I'm far less perplexed about the different energies girl and boy preschoolers tend to bring into the classroom. I could write a book about that, but since many, many others have before me, and anyone who has spent any time with young children is aware of those differences, I'll just let that stand as a self-evident truth
My blog friend and fellow teacher Launa Hall over at The Classroom Composition asked in yesterday's comments if we strive to create gender balance in our school's enrollment. The answer is No. We make special allowances for alumni, but otherwise we're a straight-forward first-come, first-serve school.
A few years back we wound up with a Pre-K class with 7 girls and one boy. There were a lot of younger boys in school with Sam on the other days of the week, but during that special Tuesday afternoon session, he was "the man." His mom Jean, I know, considered finding another school when she first saw the roster, but I'm glad -- and I think she's glad -- they hung with us. I worked hard to make sure I provided the kind of hands on, full body activities that tend to appeal to boys, and I often fudged things to make sure his opinions weren't always trumped by rainbows, unicorns and ballerinas, but it wasn't always easy. There was one day when I suddenly realized that we had spent nearly our entire 2.5 hours sitting on our blue rug, talking. Sam was about to burst! By the end of the day, he was one squirming, writhing, bouncing, flailing little boy, but you know what? I'm proud to say he pulled it off.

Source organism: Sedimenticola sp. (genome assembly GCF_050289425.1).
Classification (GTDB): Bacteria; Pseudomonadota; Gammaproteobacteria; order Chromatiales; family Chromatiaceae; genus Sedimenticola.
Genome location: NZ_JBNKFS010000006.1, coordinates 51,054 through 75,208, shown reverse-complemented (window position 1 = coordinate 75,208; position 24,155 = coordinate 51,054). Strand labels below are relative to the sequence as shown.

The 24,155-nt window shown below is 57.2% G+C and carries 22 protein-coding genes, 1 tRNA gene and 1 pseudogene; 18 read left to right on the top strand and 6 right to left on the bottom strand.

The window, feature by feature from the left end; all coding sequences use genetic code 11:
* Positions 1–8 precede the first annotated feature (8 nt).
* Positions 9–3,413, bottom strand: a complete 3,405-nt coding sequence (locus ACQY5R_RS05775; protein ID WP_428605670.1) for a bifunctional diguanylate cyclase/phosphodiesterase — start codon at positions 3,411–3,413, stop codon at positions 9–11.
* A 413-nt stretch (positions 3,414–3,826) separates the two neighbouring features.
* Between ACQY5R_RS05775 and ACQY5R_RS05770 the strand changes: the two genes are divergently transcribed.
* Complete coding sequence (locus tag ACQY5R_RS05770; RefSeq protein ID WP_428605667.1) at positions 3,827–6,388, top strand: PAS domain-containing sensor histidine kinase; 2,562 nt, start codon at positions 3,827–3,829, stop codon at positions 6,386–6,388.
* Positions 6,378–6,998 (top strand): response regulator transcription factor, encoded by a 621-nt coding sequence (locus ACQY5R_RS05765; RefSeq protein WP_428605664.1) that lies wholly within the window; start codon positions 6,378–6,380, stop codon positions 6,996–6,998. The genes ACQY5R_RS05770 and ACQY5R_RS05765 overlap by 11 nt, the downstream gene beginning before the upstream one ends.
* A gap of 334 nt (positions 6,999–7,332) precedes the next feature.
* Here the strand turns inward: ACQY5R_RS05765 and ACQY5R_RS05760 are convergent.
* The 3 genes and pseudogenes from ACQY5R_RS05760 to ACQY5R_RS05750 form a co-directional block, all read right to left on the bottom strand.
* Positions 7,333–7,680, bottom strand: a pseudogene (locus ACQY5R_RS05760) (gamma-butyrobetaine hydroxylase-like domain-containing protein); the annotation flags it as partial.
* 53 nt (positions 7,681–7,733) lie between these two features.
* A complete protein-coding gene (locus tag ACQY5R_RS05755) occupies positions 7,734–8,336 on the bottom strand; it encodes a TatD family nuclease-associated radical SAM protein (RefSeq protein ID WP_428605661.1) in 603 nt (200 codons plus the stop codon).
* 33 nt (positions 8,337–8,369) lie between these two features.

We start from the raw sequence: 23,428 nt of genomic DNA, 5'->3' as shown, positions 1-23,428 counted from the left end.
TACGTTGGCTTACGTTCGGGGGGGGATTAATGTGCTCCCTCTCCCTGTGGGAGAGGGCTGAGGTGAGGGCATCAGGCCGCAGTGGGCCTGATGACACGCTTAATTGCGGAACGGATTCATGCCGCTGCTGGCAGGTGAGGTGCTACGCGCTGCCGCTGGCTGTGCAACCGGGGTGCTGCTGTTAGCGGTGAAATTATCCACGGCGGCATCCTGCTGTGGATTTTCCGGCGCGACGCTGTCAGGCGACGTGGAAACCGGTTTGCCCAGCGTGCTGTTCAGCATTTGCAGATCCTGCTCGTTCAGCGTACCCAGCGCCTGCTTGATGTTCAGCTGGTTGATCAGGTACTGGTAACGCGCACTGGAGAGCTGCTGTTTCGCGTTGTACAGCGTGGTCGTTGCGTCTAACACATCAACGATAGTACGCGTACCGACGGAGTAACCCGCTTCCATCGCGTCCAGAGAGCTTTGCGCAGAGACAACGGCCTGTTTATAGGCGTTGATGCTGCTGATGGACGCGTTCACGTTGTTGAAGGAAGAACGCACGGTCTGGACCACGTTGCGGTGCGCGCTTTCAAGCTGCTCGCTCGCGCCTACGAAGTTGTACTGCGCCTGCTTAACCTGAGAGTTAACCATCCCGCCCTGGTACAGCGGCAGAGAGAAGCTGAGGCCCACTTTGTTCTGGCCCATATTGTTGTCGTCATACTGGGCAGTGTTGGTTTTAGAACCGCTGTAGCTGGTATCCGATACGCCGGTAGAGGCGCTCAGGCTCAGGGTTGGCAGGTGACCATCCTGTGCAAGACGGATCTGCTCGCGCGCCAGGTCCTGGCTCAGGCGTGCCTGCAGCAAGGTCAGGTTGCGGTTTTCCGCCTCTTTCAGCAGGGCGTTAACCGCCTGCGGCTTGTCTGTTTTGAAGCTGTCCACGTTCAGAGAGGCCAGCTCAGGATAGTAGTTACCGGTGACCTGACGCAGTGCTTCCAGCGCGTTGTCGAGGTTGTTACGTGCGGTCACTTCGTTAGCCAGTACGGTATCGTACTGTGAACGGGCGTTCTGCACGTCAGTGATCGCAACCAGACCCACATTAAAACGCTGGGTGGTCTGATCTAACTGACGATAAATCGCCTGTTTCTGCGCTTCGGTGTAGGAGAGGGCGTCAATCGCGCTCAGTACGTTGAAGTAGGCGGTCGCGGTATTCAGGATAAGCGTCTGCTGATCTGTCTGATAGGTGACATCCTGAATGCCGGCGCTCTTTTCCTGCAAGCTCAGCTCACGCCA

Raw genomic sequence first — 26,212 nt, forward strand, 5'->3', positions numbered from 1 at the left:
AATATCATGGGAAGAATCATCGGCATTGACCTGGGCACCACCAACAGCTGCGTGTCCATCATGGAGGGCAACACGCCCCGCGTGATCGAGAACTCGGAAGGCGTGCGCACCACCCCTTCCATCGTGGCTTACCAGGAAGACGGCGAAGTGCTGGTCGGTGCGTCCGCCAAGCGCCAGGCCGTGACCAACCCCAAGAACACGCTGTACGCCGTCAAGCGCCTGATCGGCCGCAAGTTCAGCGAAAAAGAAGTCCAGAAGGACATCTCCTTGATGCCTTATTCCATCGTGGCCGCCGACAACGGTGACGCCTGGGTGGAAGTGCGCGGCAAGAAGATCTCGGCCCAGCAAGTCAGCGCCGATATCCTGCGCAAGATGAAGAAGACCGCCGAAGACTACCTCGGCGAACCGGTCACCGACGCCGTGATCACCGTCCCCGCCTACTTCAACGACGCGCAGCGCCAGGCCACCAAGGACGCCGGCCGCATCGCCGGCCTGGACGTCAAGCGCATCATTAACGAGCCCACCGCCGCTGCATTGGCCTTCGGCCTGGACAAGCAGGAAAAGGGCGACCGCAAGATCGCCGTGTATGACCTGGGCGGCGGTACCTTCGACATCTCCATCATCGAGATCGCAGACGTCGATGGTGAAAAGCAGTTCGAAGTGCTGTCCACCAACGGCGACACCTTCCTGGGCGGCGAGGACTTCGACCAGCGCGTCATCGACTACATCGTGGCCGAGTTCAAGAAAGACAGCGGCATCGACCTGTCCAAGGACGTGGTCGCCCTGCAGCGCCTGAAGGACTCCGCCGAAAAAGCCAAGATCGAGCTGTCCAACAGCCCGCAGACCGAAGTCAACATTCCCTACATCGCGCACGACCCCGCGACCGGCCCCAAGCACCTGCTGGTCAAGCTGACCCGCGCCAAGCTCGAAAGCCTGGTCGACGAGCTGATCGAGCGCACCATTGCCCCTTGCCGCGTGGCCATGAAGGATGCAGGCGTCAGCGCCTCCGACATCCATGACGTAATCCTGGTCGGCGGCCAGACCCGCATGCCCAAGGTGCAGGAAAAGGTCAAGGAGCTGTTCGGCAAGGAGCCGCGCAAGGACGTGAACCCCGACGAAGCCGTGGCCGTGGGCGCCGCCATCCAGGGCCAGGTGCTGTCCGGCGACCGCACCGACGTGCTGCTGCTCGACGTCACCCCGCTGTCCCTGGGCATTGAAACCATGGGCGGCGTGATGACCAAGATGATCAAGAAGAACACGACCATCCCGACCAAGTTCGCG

I knew I needed to reward this incredible feat of self-management so we spent the rest of the week doing activities that didn't require a moment of sitting down and minimized the need for discussion. We even did our entire circle times on our feet, jumping, swinging our hips, and chugging like choo-choo trains. I noted that several of the older girls chose to sit out circle time that week, but I didn't care, I was balancing out the preceding Tuesday.
I'm guessing that most preschool teachers strive to balance out their curriculum in this way, even if they don't always have a gender balance in their classroom. Boys tend to dominate the block area, so I'll introduce things like ponies or costumes to lure girls over. Girls tend to dominate the art table, so I try to mix in "art" activities that will appeal to boys.
Yesterday's art project was a classic example of boy-energy oriented art: an on-your-feet group activity that lent itself to "drive-by" participation. I rolled out a sheet of butcher paper, taped down some blocks to create a rim around the edge of the table, then broke out corks and ping pong balls for the kids to dip in paint and blow around with straws. Many girls tried it out, but this was definitely one for the boys.
By the end of the session, several of the boys lead by Finn P., Isak, Ariya and Marcus had discovered that I had provided "bendy" straws, and had turned them into hockey sticks to move the balls and corks around the table. It got a little wild as boy energy sometimes does.
I've just learned that next year's 3-5 class is going to feature a girl-heavy roster, but my Pre-K group is 8 boys and 1 girl. Demographic anomalies keep things interesting.